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Two Hugo Finalists Trying to Turn Silver to Gold

The Hugo Awards, the annual award for science fiction, will announce their winner later in the week, but for now, there are two finalists which are the first in their series—so you can start reading right now, and be ready for the winner this weekend.


Trail of Lightning, by Rebecca Roanhorse

Trail of Lightning

Image Via Amazon


Maggie is a post-apocalyptic Navajo monster hunter, and that’s just the beginning. When a girl goes missing in a small town, she’s forced to team up with a medicine man to travel the reservation, uncovering secrets and coming closer and closer to a monster more terrible than either can imagine. An immersive flooded world, filled with gods and monsters, and characters with enough sarcasm and attitude to bear the weight of a dark plot and devastated world.

This has already swept a few awards, and is sure to be a good pick for anyone who likes any supernatural or speculative genres.



Spinning Silver, by Naomi Novik

Image Via Amazon


You may have noticed by now I’m A LITTLE OBSESSED with Naomi Novik, but hey, the experts back me up. This is sort of a fairy tale, related to Rumpelstiltskin, but you always get much more than you can possibly foresee with Novik.

Since her father is running the family business into the ground, Miryim takes matters into her own hands. For better or worse, she’s very good at debt collecting, and ends up catching the attention of the supernatural—the icy Staryk—and it only gets more dire from there. You can expect gloriously lush world building and characters who feel like real people.




Featured image Via Pixels

War Veteran Wins Award for Book on Pros and Cons of Military Technology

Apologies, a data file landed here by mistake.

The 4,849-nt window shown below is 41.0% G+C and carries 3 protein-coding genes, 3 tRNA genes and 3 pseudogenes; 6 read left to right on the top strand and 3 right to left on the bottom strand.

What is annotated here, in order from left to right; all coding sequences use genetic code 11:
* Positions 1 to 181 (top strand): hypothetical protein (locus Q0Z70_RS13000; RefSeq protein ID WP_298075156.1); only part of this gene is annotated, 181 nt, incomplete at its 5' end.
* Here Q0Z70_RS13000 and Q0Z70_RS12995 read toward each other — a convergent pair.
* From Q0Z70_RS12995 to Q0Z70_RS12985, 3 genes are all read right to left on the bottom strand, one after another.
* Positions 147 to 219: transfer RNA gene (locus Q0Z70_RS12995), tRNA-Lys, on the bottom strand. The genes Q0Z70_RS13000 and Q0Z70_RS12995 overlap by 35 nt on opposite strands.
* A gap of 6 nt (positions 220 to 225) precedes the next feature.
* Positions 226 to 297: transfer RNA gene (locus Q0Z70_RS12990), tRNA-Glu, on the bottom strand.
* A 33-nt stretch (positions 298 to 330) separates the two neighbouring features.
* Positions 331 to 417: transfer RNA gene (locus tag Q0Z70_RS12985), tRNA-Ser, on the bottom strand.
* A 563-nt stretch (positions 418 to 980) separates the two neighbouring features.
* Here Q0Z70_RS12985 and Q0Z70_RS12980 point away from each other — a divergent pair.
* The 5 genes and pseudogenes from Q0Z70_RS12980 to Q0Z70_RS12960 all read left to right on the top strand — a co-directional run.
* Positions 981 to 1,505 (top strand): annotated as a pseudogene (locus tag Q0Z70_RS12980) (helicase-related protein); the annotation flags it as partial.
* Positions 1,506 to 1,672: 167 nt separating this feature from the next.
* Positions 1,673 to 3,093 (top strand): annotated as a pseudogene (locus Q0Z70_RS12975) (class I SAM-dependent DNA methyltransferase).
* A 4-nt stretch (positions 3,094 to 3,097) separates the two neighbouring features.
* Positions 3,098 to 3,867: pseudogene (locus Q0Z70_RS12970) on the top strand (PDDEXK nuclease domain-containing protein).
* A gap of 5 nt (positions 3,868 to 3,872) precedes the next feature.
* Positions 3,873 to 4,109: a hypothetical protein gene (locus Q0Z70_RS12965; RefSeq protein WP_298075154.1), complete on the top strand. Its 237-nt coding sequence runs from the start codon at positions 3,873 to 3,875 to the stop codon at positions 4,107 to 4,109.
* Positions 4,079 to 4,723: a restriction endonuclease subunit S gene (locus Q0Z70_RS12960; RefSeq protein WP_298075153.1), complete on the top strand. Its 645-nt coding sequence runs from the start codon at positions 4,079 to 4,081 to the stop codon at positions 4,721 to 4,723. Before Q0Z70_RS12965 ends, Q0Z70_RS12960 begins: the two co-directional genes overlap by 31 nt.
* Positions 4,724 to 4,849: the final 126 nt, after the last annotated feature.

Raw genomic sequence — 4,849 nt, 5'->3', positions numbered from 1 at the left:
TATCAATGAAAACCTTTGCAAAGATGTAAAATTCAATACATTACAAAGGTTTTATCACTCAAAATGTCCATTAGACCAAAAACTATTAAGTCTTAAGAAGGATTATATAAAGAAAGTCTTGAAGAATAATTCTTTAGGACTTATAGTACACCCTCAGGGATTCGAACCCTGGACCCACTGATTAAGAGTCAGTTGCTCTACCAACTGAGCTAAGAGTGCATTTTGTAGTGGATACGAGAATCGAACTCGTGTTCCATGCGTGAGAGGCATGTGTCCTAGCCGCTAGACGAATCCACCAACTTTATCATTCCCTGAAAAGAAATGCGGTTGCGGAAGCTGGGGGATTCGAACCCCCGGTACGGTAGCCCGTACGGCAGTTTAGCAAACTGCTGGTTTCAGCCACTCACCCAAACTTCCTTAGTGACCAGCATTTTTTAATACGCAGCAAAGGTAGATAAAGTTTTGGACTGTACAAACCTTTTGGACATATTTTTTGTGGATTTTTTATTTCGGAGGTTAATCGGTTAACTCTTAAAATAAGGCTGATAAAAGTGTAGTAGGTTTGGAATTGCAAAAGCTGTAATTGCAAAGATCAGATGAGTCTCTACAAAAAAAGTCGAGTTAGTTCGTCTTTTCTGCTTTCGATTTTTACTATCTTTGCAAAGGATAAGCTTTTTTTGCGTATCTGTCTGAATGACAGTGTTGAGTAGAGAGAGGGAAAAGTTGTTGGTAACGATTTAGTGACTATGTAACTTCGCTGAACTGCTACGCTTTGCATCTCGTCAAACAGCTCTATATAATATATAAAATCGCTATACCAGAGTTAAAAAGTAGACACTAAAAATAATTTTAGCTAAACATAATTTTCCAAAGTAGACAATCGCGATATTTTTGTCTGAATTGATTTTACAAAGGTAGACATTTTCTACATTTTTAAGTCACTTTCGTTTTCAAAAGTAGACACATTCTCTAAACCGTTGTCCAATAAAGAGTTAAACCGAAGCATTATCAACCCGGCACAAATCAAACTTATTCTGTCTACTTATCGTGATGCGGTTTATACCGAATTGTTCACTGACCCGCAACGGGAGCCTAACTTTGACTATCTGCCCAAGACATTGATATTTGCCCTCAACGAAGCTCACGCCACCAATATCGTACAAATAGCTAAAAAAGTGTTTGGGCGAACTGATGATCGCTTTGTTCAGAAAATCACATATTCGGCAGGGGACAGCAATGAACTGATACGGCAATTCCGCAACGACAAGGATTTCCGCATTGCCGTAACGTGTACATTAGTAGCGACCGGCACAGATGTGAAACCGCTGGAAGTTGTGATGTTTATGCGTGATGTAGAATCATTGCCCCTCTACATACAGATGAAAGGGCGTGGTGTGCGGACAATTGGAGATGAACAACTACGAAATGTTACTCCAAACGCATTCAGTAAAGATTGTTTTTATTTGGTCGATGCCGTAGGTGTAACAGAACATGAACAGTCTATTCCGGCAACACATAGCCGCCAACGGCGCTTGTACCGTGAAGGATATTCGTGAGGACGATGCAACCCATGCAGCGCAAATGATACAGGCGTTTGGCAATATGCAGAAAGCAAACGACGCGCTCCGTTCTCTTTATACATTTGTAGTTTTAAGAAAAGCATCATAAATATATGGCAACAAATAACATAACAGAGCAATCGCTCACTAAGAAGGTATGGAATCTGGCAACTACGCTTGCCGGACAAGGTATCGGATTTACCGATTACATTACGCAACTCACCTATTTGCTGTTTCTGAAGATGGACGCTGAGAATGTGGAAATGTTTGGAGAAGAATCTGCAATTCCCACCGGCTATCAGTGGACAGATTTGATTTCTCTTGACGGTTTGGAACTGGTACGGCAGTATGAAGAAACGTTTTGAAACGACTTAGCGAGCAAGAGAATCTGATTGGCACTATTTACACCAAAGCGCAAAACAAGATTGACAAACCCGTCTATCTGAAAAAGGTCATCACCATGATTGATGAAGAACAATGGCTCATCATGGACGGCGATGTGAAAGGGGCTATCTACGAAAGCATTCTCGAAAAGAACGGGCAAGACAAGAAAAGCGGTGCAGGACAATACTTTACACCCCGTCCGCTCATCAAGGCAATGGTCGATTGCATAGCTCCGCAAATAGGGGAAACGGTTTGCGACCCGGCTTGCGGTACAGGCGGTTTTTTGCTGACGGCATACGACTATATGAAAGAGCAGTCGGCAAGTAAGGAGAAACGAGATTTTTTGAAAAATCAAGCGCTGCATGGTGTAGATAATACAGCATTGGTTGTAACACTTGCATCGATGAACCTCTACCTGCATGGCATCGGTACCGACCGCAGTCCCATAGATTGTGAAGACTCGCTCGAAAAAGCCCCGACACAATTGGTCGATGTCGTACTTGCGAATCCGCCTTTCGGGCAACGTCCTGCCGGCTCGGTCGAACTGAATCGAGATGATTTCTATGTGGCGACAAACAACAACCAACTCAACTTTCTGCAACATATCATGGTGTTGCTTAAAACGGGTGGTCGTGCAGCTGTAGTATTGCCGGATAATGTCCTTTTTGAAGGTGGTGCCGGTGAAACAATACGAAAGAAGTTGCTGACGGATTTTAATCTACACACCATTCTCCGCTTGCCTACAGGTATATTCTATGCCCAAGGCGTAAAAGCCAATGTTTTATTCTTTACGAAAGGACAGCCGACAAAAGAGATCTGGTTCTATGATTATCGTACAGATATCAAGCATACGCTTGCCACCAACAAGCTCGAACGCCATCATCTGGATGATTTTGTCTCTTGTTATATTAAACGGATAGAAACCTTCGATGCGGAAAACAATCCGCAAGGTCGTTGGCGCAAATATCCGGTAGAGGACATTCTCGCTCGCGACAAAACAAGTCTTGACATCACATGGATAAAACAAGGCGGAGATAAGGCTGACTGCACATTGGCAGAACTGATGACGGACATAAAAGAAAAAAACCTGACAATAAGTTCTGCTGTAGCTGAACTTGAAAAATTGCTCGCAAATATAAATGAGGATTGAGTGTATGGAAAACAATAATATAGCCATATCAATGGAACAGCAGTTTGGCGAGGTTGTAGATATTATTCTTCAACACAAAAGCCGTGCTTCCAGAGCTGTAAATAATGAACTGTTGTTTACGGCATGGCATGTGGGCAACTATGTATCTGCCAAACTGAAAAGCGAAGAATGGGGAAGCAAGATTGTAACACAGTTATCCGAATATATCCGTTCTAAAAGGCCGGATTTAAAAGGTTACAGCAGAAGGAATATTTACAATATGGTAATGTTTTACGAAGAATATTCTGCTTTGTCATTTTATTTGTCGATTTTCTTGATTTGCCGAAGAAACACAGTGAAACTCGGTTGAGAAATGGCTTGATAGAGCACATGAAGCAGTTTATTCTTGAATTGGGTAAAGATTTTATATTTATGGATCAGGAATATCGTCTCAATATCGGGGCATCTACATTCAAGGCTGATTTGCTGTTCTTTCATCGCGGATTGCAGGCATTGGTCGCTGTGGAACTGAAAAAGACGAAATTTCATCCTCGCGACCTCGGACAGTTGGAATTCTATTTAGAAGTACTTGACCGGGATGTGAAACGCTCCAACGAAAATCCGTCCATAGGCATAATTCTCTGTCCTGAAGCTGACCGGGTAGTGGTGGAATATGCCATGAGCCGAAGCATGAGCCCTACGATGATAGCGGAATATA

Paul Scharre, a former U.S. Army Ranger who served in Iraq and Afghanistan and current director of the Technology and National Security Program at the Center for a New American Security, wrote the nonfiction book Army of None, and it just won a $5,000 award named for the late CIA director William E. Colby.


Paul Scharre

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According to US News, who announced this stunning development., the Colby prize is “given annually since 1999 by Norwich University in Northfield, Vermont” and “is presented for a work of fiction or non-fiction about military history, intelligence operations or international affairs”.

Scharre’s work fit the bill quite perfect. The book aims to inform us, the public, of the benefits and the drawbacks against the growing technology used in the military with a focus on autonomous weapons.


"Army of None" Cover

Image Via Amazon

“The era of autonomous weapons has arrived,” the book’s description reads, and it leads to a million-and-three questions. What can they do? Have we tried to ban them? What has resulted from those bans? What are the legal issue surrounded their use? What about the ethical issues?

Paul Scharre’s book is comprehensive read that follows his investigation into autonomous weapons. It’s is a history book that spans back to World War II, a report that presents the facts as they exist today in our modern world, and gets philosophical with its legal and ethical questions.


Paul Scharre sitting

Image Via Youtube

And who better to speak on these issues than Paul Scharre? A former U.S. Army Ranger who served in Iraq and Afghanistan, Paul Scharre is the director of the Technology and National Security Program at the Center for a New American Security. He been on programs such as MSNBC to Fox News to CNN.

We congratulate him for his award and we invite you to read it, but we warn you it’s not an easy read.

Not because it utilizes complex and lofty language, but because, like it or not, the future is here.

For a supplementary material, there’s a video below:




Featured Image Via Books Inc